Discovery Across State Lines Made EasierMay 15, 2015 – Articles Garden State Gavel Blog
Have the trials and tribulations of preparing commissions and serving out of state subpoenas got you down? Don’t despair!
The Uniform Interstate Deposition and Discovery Act (UIDDA) may be the answer to your prayers.
What is UIDDA?
UIDDA sets forth an efficient and inexpensive procedure for litigants to obtain depositions of and documents from parties who reside outside of the state where litigation is pending.
How does UIDDA work?
In order to seek and procure out of state discovery under the UIDDA, a propounding party must:
1) Request the issuance of a subpoena (usually a standard court form) attaching a foreign subpoena or other similar document, such as an order by the court allowing discovery, issued in the state where the matter is pending; and
2) Submit a subpoena prepared in accordance with the discovery procedures of the foreign state, incorporating the required elements and including the names, addresses and telephone records of all counsel of record or pro se litigants.
The clerk of the court, or a judge, will issue the subpoena which is then served pursuant to the discovery rules of the state in which discovery is sought.
Which states have adopted UIDDA?
Washington, Oregon, California, Idaho, Nevada, Montana, Utah, Arizona, Alaska, North Dakota, South Dakota, Kansas, Louisiana, Mississippi, Tennessee, Kentucky, Indiana, Michigan, Vermont, New York, Pennsylvania, Virginia, New Jersey, Maryland, District of Columbia, North Carolina, South Carolina, Georgia , Alabama and Virgin Islands. Adoption is pending in Minnesota, Wisconsin, Illinois and Arkansas.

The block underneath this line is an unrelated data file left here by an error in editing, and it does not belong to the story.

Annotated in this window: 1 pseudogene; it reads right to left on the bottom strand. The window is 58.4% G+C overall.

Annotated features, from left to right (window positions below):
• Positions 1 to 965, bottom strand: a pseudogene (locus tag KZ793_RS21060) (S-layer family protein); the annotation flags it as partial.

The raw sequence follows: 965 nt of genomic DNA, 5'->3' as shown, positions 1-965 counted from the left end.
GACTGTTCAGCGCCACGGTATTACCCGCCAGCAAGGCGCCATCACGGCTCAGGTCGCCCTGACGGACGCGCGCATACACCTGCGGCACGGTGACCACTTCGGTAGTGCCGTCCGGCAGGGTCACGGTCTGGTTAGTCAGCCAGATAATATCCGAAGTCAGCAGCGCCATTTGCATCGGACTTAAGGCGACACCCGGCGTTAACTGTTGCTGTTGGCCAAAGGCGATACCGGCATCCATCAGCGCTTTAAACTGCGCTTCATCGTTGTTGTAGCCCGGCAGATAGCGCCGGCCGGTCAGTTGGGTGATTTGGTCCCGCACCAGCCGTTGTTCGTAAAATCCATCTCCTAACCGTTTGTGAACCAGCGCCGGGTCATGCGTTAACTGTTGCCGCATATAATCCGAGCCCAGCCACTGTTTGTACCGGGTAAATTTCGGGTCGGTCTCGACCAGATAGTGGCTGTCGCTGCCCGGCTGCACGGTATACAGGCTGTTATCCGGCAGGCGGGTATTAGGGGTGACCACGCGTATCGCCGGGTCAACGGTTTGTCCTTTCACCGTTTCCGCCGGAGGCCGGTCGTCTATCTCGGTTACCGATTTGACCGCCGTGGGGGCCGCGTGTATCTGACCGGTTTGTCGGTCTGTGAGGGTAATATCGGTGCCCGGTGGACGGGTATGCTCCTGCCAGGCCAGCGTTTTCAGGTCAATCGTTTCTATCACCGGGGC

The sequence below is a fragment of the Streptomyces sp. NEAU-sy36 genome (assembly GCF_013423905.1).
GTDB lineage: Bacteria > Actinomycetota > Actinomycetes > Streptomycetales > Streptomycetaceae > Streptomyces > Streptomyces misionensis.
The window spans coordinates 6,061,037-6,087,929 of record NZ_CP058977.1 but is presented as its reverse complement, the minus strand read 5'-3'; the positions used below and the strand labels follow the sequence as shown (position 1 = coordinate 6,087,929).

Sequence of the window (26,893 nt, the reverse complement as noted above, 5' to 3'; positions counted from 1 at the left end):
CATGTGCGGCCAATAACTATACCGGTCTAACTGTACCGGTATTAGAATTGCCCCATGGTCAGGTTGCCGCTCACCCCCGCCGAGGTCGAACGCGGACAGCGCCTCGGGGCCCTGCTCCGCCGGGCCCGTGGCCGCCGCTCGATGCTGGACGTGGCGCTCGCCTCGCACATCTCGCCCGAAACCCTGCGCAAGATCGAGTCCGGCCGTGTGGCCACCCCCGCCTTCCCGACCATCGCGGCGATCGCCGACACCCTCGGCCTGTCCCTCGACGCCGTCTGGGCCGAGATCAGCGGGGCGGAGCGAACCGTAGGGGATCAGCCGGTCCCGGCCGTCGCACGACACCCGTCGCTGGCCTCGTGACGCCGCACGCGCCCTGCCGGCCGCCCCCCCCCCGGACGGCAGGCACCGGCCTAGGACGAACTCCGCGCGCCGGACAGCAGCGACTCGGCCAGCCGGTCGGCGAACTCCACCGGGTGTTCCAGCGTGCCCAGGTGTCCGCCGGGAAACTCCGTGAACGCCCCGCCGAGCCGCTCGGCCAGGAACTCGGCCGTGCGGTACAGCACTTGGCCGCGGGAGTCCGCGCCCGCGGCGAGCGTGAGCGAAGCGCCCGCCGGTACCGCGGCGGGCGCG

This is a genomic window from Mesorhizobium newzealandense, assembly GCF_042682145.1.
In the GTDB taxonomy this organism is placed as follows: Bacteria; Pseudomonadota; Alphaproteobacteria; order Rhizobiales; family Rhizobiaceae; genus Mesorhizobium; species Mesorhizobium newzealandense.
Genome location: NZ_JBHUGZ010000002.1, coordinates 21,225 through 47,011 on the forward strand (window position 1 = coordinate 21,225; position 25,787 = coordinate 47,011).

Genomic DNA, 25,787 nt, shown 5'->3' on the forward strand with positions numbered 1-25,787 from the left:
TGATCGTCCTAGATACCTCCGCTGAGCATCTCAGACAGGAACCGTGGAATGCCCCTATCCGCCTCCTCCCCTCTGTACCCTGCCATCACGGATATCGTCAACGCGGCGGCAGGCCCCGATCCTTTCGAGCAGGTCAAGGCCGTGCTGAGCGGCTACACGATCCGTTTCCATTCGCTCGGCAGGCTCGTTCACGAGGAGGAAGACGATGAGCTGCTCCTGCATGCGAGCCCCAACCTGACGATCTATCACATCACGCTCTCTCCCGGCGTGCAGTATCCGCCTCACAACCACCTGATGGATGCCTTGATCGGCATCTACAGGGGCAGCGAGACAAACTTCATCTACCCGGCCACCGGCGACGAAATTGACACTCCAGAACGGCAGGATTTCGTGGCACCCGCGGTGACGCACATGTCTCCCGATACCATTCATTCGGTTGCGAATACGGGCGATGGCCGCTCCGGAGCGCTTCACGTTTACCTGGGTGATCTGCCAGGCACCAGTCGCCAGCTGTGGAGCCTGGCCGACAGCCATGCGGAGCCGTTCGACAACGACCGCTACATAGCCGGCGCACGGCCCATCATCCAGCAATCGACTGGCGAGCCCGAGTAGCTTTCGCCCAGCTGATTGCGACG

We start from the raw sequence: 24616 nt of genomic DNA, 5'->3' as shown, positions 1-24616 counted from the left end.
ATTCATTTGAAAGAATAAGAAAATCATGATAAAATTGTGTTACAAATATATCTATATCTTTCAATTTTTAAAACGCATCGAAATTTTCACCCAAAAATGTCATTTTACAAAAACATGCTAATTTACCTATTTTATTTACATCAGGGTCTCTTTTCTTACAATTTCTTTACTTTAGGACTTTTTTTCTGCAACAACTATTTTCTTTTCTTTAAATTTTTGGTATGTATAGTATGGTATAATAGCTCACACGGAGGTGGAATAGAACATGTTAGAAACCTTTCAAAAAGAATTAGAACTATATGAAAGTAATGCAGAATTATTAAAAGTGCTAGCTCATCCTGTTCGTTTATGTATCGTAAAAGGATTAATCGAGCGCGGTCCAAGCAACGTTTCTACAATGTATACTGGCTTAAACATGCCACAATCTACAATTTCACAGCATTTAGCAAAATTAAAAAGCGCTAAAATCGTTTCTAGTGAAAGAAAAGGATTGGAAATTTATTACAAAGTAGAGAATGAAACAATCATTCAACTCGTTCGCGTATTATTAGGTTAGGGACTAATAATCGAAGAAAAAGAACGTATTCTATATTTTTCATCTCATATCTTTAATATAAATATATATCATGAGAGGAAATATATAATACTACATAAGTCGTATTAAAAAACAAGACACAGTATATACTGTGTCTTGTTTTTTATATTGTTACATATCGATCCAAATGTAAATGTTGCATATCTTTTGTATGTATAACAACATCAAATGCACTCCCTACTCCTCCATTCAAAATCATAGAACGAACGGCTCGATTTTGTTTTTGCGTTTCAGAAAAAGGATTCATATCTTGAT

A few caveats.
1) UIDDA only governs procedures in the state in which the discovery is sought. If the state in which the case is venued requires specific procedures, such as letters rogatory before out of state discovery may take place, UIDDA does not usurp that requirement.
2) UIDDA only governs subpoenas issued by a court of record and doesn’t apply to arbitrations, administrative hearings or similar proceedings.
3) Carefully review the statutes and court rules of the discovery state to ensure compliance with all applicable requirements.
4) Any discovery disputes, such as those involving privilege, are governed by the rules of the discovery state.
The Act requires minimal judicial oversight and eliminates the need to: (i) obtain a commission or local counsel in the discovery state; (ii) file letters rogatory (unless required in the discovery state) ; or (iii) file a miscellaneous action to issue the subpoena. Also, the issuance of the subpoena does not constitute an appearance in the state in which the discovery is sought, so there is no need to apply for pro hac admission or pay the fees associated with out of state admissions. For more information, visit www.uniformlaws.org.